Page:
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Motor mender

Farmington woman enjoys fixing lawn mowers and weed eaters

FARMINGTON — Putting a lawn mower back in working order might not seem like something that would normally be too exhilarating.

For Teresa Wood, though, when something that moments before was in pieces on the floor fires back up, with no parts left over, "it's still a little bit of a thrill," she said.

So you might say it's thrill seeking that has led Wood into her most recent venture: a mobile lawn mower repair company called Green Sneakers.

As "mobile lawn mower repair" implies, Green Sneakers, which Wood said started operations in March, travels to those who needs repairs on mowers or other yard equipment with small engines.

Wood said she wasn't looking for thrills or even planning on starting a business when she decided to take classes in small-motor repair from Salt Lake Community College in 2002. Rather, she said she signed up for classes a few years after her family took up snowmobiling. It seemed like a good idea for someone in the family to know how to maintain and service the snowmobiles, and to be able to make repairs if something went wrong.

That someone might as well be her, she figured.

Once she started taking the classes, one thing led to another. She found that she enjoyed learning about and working on engines. Since the class practiced on lawn mowers and similar equipment to get experience, she said she learned to repair mowers, opening the door to her eventually opening Green Sneakers.

Green Sneakers had to wait a few years, though. She said instructors at SLCC suggested she start her own lawn mower repair business, but she didn't initially pursue the suggestion. Instead, she took at job at the Ace Hardware in Kaysville, working in their repair shop.

After a few years of working at Ace, she said she felt she had the experience to strike out on her own. And, she said, the timing felt right.

A mobile repair service, also a suggestion of her instructors, felt right as well. A service such as Green Sneakers is ideal for people who can't get into a shop for whatever reason — maybe they can't lift the mower, or they don't have a truck to haul it in with, Wood said. Plus, it's convenient, both for her and for her customers.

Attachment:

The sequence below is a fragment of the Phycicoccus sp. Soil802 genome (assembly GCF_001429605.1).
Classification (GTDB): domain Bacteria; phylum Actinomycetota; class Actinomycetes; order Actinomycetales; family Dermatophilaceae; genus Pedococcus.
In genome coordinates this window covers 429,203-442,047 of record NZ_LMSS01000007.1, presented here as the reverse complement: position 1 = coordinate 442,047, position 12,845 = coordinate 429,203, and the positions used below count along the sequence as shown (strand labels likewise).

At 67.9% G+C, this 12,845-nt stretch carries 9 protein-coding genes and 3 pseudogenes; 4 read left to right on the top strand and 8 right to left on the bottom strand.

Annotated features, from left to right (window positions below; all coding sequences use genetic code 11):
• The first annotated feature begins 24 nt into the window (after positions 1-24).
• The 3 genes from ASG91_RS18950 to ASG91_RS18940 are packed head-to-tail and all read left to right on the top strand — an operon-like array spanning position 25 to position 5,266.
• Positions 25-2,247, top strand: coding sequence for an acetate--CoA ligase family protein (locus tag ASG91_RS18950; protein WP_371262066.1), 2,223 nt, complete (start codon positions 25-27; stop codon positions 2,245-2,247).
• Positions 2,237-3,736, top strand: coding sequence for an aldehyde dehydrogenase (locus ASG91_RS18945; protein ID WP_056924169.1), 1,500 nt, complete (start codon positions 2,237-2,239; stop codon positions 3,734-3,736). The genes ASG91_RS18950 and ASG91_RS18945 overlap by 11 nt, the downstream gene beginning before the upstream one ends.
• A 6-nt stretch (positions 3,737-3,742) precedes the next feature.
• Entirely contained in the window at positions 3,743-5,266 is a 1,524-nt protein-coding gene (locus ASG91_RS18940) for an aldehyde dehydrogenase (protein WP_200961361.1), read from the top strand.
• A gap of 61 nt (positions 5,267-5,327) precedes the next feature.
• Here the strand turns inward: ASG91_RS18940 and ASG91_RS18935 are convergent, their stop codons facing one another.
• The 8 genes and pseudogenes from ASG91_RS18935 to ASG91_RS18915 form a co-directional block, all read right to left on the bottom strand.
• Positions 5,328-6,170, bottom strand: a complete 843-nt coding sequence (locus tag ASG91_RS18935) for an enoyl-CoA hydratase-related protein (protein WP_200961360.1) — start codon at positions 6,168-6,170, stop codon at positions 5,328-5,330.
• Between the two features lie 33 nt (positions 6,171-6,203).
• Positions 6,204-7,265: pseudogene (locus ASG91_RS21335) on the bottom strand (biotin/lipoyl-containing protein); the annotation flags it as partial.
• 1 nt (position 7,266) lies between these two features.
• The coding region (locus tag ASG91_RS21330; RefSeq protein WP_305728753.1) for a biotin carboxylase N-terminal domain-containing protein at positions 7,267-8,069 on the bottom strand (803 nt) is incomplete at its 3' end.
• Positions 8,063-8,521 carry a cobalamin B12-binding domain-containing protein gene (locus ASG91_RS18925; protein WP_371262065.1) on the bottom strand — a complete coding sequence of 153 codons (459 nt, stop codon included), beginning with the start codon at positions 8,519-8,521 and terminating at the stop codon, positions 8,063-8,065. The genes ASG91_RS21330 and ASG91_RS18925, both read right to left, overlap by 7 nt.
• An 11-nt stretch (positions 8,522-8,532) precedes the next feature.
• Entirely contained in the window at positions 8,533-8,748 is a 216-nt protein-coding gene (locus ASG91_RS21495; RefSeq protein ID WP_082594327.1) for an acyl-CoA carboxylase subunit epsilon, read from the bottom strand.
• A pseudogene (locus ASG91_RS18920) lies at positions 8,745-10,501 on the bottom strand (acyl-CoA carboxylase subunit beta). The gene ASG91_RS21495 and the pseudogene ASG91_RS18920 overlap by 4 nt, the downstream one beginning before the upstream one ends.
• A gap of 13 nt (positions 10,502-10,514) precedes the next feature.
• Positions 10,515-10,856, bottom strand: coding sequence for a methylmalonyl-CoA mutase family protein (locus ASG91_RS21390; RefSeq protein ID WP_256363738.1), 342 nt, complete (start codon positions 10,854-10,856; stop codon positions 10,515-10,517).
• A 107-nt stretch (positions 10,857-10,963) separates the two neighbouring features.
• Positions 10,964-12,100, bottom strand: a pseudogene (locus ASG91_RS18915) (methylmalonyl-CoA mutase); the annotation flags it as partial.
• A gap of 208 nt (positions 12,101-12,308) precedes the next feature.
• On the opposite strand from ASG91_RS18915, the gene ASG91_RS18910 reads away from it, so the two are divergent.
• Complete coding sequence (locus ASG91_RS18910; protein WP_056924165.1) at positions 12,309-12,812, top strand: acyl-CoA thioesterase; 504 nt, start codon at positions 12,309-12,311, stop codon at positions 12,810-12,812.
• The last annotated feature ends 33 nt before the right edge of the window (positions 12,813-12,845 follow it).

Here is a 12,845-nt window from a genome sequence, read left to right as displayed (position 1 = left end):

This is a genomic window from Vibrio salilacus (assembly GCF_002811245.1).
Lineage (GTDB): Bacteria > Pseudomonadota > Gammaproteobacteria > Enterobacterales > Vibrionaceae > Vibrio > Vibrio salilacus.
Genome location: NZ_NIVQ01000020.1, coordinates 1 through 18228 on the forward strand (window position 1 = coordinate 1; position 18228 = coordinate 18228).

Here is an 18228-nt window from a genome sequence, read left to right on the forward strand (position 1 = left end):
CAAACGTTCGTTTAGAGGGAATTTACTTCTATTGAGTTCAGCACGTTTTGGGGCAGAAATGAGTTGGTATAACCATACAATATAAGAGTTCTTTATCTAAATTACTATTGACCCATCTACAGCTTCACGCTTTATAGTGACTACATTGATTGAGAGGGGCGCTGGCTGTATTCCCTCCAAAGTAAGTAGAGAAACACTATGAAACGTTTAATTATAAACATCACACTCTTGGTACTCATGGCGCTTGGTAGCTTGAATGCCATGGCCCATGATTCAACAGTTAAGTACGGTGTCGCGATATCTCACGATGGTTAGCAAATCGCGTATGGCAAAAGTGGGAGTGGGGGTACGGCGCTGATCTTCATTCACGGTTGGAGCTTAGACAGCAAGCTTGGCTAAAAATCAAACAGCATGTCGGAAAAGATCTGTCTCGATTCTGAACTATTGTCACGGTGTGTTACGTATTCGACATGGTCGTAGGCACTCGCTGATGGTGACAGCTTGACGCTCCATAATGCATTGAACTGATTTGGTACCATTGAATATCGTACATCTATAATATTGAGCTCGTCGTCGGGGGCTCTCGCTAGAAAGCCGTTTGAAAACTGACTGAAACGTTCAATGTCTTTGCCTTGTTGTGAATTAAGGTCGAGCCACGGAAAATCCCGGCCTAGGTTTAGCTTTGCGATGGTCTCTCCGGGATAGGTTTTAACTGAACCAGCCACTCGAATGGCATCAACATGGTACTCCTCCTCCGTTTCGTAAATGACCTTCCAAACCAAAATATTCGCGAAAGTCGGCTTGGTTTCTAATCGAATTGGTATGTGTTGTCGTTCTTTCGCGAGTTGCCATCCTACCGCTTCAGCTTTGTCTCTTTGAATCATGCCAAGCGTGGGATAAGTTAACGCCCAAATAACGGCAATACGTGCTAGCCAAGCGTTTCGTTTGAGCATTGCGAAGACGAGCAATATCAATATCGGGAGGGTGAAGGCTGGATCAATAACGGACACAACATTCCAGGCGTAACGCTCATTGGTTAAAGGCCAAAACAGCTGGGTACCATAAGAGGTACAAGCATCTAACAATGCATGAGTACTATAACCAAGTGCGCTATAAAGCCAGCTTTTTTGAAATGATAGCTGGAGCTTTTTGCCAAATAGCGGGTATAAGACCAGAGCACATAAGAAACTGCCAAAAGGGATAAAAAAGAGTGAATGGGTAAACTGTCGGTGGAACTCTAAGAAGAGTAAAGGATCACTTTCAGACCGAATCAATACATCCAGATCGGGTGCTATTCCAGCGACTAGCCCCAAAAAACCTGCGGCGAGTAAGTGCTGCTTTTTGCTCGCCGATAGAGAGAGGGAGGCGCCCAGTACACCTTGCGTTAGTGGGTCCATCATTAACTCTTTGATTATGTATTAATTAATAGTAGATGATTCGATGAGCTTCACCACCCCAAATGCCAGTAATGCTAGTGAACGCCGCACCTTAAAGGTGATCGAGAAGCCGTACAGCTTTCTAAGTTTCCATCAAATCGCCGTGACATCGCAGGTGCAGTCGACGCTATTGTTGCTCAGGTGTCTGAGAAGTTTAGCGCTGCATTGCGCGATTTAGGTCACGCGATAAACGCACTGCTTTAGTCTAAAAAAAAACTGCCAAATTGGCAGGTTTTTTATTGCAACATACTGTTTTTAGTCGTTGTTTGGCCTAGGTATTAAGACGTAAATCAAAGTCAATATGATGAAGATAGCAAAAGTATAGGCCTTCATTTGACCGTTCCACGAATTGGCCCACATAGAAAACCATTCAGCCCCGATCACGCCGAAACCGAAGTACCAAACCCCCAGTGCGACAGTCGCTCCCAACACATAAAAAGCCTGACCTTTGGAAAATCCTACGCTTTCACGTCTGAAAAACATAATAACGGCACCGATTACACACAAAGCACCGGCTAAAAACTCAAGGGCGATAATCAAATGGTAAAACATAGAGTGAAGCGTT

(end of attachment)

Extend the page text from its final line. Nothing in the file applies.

Gary DeJong, of Central Davis Sewer District, agreed. He said Central Davis Sewer District has employed the services of Green Sneakers several times, for maintenance and repair of the weed eaters and lawn mowers used by their lawn crew. When equipment breaks down, instead of stopping work to haul the equipment into a shop, he said, they call Wood who can come by to not only fix the broken equipment but service the other mowers and weed eaters as well.

"I don't think there's anything she can't tackle or do — she's a jack of all trades," he said.

This description fits Wood, not only in her mechanical pursuits but in the rest of her life as well. In addition to a small-engine mechanic, she is a biker, a builder, a farmer, a mother, a runner and a writer.

After all, she said, "Everybody needs a project, something to learn."

And she seems to have no trouble coming up with projects. For instance, in 2000, she said she wrote up a series of essays, forming a family history. A few years later, she volunteered at the Rape Recovery Center, taking crisis calls.

Less recently, when her six children were younger, Wood said her family grew and sold pumpkins each year, running a road-side stand. They used the proceeds from the pumpkin sales to raise money to build a cabin for the family.

In addition to the cabin, Wood said she and her family have built various other barns, sheds and cabins for themselves and others. They also built her daughter's home in Morgan a few years ago, she said.

After the home was finished, Wood said, she decided to run from her home in Farmington to her daughter's home in Morgan — a distance of approximately 30 miles.

"I was recovering from that for a while," she said.

Not so long that it put her off future physical exertion, though. Since that run, Wood has done a few other things she said others might consider extreme, most recently participating in the Wasatch Back Relay, a 12-person, 175 mile relay in June 2006.

Before the relay, it was two cross-country bike rides. The first ride, she said, was to Arkansas, to pick up her son from an LDS mission. The second was from Astoria, Ore., back to Farmington. She didn't undertake either trip alone. Her parents accompanied her on the ride to Arkansas, her father riding and her mother driving the RV. The ride from Oregon was taken with her daughter who was about to leave on an LDS mission. Traveling without an RV this time, Wood said they camped or stayed in motels this time, so they got to meet a lot of people.

"You are very approachable on a bike," she said.

That's part of what she enjoys so much about running Green Sneakers — the chance to meet people, she said.

Wood said she plans on continuing to run Green Sneakers until it is no longer enjoyable for her but doesn't foresee that day coming very soon.

"I think it will last me well into the time I am either physically or mentally incapable of doing it," she said.

That is, unless another pursuit takes the place of lawn mower repair before she is incapable. Wood has yet more plans for the future: She said she would like to learn French one day, and she said her husband would like them to spend their later years in Africa, digging wells and teaching organic farming practices. French seems like a practical language to know, she said.

For now, though, Wood said she charges around $40 plus parts for a maintenance job. Other local mobile repair services range from $49-$60 plus parts for maintenance.

Wood can be reached at 725-5570 or 451-8902.

E-mail: dmaxfield@desnews.com